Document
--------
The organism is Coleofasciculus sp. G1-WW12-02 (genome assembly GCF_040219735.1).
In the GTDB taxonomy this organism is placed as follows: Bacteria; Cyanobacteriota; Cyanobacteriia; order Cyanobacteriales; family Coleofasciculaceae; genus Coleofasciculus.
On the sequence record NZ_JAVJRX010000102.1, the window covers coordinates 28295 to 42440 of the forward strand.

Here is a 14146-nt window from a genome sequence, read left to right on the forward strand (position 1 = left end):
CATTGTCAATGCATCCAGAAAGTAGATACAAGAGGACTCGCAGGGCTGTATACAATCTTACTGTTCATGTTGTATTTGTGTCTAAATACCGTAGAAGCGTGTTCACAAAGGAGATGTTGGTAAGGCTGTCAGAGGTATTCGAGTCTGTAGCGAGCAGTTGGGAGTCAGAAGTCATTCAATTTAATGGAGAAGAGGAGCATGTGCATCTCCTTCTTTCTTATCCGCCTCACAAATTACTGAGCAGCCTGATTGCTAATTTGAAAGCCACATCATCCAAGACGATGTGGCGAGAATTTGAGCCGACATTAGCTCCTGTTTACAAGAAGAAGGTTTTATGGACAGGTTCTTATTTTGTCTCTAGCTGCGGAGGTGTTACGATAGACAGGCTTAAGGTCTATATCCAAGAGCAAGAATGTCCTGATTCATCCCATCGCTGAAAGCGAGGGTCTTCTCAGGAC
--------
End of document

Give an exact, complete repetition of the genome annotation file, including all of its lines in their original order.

The organism is Coleofasciculus sp. G1-WW12-02 (genome assembly GCF_040219735.1).
In the GTDB taxonomy this organism is placed as follows: Bacteria; Cyanobacteriota; Cyanobacteriia; order Cyanobacteriales; family Coleofasciculaceae; genus Coleofasciculus.
On the sequence record NZ_JAVJRX010000102.1, the window covers coordinates 28295 to 42440 of the forward strand.

Here is a 14146-nt window from a genome sequence, read left to right on the forward strand (position 1 = left end):
CATTGTCAATGCATCCAGAAAGTAGATACAAGAGGACTCGCAGGGCTGTATACAATCTTACTGTTCATGTTGTATTTGTGTCTAAATACCGTAGAAGCGTGTTCACAAAGGAGATGTTGGTAAGGCTGTCAGAGGTATTCGAGTCTGTAGCGAGCAGTTGGGAGTCAGAAGTCATTCAATTTAATGGAGAAGAGGAGCATGTGCATCTCCTTCTTTCTTATCCGCCTCACAAATTACTGAGCAGCCTGATTGCTAATTTGAAAGCCACATCATCCAAGACGATGTGGCGAGAATTTGAGCCGACATTAGCTCCTGTTTACAAGAAGAAGGTTTTATGGACAGGTTCTTATTTTGTCTCTAGCTGCGGAGGTGTTACGATAGACAGGCTTAAGGTCTATATCCAAGAGCAAGAATGTCCTGATTCATCCCATCGCTGAAAGCGAGGGTCTTCTCAGGAC